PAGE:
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Ideal gas with vibrational degrees of freedom

Consider the model of an ideal gas, where every molecule has an additional vibrational degree of freedom, which can be described by an oscillator potential. Since there is no interaction between the molecules (apart from a very weak interaction which allows a thermal equilibrium to arise) the oscillators can be regarded as decoupled. The total energy of the system is therefore given by the sum of the kinetic energies and the oscillatory energies of the molecules:

E = E(kin) + E(osc) =  (E(kin)i + E(osc)i) where i ranges from 1 to N.

The entropy of an ensemble of decoupled harmonic oscillators is given by
S(osc) = kBN [ln (2E(osc)/h) + 1]

a) Use this result to express the total entropy as a function of E(kin) and E(osc)

Due to scattering, kinetic energy can be transferred to vibrational degrees of freedom and vice versa, so that the total energy E is conserved. Through this exchange a thermal equilibrium between the various degrees of freedom arises.

b) Express the total entropy S as a function of E(kin) and maximize S, to find the connection between E(kin) and E(osc)

c) Use the result from b) to write the entropy as a function which depends only on the total energy E. Derive from this the relationship between total energy and temperature. Compare this result with the relationship between energy and temperature of an ideal gas with no internal degrees of freedom.

d) We generalize now to a situation where every particle of the ideal gas has M vibrational degrees of freedom, which are in thermal equilibrium with each other and with the kinetic degrees of freedom. This means that only the total energy E = E(kin) + E(osc)m is constant, where m ranges from 1 to M. Derive for this case also the relationship between E and the temperature T.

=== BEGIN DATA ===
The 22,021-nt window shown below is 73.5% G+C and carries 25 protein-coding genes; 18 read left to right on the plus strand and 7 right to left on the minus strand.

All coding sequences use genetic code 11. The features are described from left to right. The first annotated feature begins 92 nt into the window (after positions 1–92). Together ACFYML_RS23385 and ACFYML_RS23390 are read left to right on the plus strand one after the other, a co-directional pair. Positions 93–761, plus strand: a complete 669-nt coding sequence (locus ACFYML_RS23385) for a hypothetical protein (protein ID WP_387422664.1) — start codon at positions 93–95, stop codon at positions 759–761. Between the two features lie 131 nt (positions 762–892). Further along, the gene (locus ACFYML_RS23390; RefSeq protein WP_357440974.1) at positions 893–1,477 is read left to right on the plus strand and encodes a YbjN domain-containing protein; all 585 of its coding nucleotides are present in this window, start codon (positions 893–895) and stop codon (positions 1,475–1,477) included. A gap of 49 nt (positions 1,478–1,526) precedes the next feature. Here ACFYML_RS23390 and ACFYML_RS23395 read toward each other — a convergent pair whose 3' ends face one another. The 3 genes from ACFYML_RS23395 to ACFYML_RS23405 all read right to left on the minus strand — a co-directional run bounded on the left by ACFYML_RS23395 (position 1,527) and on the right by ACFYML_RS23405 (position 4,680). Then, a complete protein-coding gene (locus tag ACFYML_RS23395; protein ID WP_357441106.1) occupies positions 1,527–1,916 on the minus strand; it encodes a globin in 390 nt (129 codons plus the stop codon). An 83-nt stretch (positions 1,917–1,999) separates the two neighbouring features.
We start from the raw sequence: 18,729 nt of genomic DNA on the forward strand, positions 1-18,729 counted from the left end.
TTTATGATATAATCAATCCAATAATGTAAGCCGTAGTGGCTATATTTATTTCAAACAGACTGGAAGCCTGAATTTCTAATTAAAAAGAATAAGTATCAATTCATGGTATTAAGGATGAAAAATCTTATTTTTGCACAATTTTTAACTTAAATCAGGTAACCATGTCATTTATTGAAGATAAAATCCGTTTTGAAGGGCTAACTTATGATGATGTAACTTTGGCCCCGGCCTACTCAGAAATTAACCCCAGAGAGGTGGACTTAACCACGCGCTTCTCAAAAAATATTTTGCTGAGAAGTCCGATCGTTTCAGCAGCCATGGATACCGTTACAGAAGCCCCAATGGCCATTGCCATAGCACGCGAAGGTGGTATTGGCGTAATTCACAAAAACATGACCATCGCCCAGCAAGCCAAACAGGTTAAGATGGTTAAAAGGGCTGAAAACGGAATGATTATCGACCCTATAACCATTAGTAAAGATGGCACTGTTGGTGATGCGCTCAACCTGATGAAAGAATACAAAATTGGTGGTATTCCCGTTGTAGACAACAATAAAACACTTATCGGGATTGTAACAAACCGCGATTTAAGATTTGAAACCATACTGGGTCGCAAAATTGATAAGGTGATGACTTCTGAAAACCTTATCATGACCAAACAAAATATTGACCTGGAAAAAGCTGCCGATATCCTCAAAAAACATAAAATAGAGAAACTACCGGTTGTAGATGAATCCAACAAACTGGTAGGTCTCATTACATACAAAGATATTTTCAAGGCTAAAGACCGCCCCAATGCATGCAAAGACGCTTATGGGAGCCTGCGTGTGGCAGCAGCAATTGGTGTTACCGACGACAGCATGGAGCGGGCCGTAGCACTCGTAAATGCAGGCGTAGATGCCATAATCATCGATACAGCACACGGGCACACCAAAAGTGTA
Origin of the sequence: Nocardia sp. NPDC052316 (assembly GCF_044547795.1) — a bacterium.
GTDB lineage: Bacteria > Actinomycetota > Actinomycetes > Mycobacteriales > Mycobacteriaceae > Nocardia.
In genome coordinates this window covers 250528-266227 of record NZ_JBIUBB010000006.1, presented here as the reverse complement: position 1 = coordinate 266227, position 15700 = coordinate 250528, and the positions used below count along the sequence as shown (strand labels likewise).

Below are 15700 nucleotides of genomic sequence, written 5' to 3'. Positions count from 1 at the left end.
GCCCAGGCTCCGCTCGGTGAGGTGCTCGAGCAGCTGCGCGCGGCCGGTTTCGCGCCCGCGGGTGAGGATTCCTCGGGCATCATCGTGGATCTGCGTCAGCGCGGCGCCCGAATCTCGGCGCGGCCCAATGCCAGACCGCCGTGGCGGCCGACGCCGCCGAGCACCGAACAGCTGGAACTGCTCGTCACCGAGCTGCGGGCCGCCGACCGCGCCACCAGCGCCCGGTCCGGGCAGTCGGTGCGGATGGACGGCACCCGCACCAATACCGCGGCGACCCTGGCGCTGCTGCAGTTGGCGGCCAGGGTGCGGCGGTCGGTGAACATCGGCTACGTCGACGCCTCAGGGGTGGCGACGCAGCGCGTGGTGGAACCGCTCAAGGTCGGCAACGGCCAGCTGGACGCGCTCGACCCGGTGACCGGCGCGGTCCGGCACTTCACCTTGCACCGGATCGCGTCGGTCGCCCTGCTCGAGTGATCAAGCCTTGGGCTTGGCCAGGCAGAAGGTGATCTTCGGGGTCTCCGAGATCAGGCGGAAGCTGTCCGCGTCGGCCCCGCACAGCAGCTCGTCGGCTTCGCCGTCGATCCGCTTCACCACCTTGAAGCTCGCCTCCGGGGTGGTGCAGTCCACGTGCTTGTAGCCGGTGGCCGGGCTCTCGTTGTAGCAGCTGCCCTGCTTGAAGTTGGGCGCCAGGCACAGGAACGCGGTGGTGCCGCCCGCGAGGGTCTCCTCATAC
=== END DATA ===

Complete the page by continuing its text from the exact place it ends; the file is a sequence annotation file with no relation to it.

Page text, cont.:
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The formula for the entropy is only valid in the high temperature limit. The exact formula is:

S_{osc} = k [q Log(1+N/q) + N Log(1+q/N)] (1)

where

q = E_{osc}/(h-bar omega)

I'm going to use this formula first instead of the formula given in the text, because in that case this problem becomes very simple. You regain the formula given in the text by considering the case q>>N. Then Log(1+N/q) ---> q/N and Log(1+q/N) ---> Log(q/N) and (1) reduces to:

S_{osc, HT} = Nk[Log(q/N) + 1]

I'll use this formula in the end of the problem when some explicit results are needed.

The entropy for the translational degrees of freedom is:

S_{trans} = Nk [log[V/N (E_{kin}/N)^(3/2)]+5/2 + 3/2 Log((4 pi m)/(3 h^2))] (2)

The total entropy is:

S = ...

Solution Summary

A detailed solution is given.

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